Havana: The New Art of Making Ruins – Part 2 of 6
By Humberto (Bert) Corzo
MIAMI – A 90-year-old Havana, Cuba, theater collapsed and killed one man in the fifth such wreck in 10 days, underscoring the precarious state of many dwellings and commercial structures in a city known for its architecture.
The Campoamor Theater, which opened in 1921, closed in the mid-1970s and then partially collapsed about five years ago, neighbors said. But four families, driven by Cuba’s critical housing shortage, were squatting there when it collapsed Thursday.
The four-story shell was featured in a 2006 documentary about the state of many of Havana’s old buildings, “The New Art of Making Ruins,” by German filmmakers Florian Borchmeyer and Matthias Hentschler.
Ricardo Riquene Anaya, 47, plunged from the third floor and died when the building collapsed, one emergency worker said. His son had to be pulled from the ruins but reportedly suffered only cuts and bruises.
Just last week, at least four youths were killed and five injured when their three-story building, also in Centro Havana, fell in a heap. It had been condemned after a partial collapse over 10 years ago. Three other Havana buildings collapsed Thursday, but no injuries were reported, said the emergency worker, who spoke on condition of anonymity.
“What we’re seeing is a sign of what is happening to the government, slowly crumbling,” dissident Martha Beatriz Roque said by telephone from Havana.
The decrepit state of the buildings in Havana after five decades of neglect by the Castroit tyranny, keep causing the death of Cubans living in condemned building, like in the case of homeless Reinaldo, who found shelter in the rubbles of the Campoamor Theater where he was living in one of the dressing rooms since 1992.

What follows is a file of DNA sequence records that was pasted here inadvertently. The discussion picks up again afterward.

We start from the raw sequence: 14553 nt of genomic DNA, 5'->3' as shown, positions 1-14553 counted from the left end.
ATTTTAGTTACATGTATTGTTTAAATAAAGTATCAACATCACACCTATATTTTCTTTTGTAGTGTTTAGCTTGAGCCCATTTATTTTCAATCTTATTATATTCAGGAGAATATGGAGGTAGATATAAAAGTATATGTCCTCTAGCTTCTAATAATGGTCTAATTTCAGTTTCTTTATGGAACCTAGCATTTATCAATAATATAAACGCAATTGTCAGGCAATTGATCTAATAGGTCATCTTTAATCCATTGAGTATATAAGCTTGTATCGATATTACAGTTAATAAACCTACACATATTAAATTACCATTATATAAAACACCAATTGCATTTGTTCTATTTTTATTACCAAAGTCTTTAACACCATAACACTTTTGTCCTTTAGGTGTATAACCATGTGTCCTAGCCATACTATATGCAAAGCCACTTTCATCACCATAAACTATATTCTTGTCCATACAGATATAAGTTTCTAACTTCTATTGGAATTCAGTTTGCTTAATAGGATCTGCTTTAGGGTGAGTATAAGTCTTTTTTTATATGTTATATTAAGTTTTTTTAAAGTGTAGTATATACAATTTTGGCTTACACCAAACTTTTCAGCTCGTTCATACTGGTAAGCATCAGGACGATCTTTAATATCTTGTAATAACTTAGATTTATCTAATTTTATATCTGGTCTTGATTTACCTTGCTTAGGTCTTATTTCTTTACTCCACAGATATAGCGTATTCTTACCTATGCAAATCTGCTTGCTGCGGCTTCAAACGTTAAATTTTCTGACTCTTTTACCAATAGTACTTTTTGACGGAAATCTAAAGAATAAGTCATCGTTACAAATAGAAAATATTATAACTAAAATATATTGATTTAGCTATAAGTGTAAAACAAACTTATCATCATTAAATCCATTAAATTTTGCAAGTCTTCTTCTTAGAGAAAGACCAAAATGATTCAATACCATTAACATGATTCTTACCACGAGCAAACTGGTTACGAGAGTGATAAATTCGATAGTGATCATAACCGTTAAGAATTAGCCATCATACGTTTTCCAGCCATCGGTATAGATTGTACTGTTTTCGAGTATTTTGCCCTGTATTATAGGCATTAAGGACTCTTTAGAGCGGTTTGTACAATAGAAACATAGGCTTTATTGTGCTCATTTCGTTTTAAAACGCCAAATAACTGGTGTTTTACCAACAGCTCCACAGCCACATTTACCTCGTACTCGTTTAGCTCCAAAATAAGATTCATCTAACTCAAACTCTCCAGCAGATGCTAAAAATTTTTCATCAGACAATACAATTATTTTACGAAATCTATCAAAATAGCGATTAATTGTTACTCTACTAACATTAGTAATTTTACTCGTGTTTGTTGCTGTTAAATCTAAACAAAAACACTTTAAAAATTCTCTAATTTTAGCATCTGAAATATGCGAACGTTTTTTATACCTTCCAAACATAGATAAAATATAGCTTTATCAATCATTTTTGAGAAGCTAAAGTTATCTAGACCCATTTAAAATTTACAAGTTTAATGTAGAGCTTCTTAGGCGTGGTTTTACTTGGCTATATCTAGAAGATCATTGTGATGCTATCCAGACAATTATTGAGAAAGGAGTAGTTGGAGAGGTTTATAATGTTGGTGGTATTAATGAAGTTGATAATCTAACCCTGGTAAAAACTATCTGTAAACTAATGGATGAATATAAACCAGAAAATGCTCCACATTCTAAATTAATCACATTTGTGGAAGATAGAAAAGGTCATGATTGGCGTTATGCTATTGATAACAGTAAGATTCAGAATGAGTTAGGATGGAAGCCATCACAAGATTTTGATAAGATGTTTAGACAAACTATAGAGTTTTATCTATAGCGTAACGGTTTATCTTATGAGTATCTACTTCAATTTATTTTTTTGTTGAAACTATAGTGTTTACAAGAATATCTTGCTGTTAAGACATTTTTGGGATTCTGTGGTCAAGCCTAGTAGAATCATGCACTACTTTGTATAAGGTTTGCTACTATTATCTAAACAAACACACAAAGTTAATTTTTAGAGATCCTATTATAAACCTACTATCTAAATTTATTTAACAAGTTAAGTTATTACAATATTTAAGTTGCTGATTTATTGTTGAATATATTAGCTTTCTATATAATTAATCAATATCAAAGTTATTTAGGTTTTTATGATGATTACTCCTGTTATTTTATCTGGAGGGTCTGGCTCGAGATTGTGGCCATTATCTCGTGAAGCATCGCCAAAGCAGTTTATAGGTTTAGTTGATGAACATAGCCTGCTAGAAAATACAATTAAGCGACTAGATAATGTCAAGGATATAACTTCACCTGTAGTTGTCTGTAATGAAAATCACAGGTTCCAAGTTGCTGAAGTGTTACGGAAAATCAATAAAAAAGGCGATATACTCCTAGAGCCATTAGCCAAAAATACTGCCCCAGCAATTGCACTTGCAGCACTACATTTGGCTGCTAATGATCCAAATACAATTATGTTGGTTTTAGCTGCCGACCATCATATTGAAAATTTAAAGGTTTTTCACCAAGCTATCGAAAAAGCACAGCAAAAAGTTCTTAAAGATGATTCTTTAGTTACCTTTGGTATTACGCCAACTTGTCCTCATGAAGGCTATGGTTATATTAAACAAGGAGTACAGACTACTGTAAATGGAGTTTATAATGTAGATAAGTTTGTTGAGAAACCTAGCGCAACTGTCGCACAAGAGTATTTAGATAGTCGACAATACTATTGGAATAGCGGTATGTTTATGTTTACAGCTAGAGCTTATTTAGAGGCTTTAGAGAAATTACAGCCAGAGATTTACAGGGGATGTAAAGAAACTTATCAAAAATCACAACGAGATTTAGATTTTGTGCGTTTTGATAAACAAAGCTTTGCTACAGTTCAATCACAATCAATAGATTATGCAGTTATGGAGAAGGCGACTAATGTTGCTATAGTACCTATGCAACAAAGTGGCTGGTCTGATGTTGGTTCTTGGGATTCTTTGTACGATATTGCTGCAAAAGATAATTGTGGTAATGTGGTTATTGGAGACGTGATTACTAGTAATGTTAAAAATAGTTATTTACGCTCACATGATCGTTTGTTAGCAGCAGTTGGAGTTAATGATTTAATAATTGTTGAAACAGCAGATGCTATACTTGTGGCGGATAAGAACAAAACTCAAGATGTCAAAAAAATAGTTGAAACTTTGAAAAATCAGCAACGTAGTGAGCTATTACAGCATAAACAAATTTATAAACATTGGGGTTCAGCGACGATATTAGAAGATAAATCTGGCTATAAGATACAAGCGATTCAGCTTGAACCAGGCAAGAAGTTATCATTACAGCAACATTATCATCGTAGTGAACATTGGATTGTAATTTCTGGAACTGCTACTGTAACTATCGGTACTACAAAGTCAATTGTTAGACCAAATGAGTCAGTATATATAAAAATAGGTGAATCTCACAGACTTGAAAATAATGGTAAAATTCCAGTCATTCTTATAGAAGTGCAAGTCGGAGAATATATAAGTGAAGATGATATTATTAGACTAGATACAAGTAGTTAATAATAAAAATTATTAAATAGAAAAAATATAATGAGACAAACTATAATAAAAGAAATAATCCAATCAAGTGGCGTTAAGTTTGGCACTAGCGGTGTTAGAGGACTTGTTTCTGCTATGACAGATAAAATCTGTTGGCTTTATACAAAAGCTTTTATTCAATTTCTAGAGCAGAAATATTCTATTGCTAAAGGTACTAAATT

The powerless Cubans, which due to the acute housing shortage live in those old decrepit buildings, are at the mercy of a destiny that never gives a warning. The regime doesn’t do any repairs, but only picks up the debris after the buildings collapse.
House deficit is estimated in 1.6 million units. 75% of the units in existence are over 40 years old, and 60% of the total is in bad or average condition according to the Cuban National Housing Institute. During the last 50 years the construction of new houses has been dismal. The regime statistics in the construction of new houses are cooked. This suspicion is validated by Former Vice-Minister Carlos Lage who in 2007 revealed that less than half of the 111,300 housing units claimed built in 2006 were in fact built.
The 2002 census data shows that of the new housing units built between 1990 and 2002, close to 50,000 were bohíos and adobe structures. The bohío is a primitive dwelling with palm bark walls, earthen floors and palm leave roofs; adobe, mud bricks walls, earthen floors and palm leave roofs. Those can’t be classified as adequate housing.
By contrast, from 1953 to 1858, 42,000 bohios were upgrade bringing them to minimum standards of conform and safety, and 18,000 new peasant homes were built.
Humberto (Bert) Corzo was born in Cuba. In 1962 he graduated from University of Havana with a degree in Civil Engineering. Since coming to the United States in 1969, he established his residence in Los Angeles, California, where in 1972 he obtained the registration as a Professional Engineer. He has over forty five years of experience in the field of Structural Engineering. He is a Member of the American Society of Civil Engineers and the Cuban-American Association of Civil Engineers.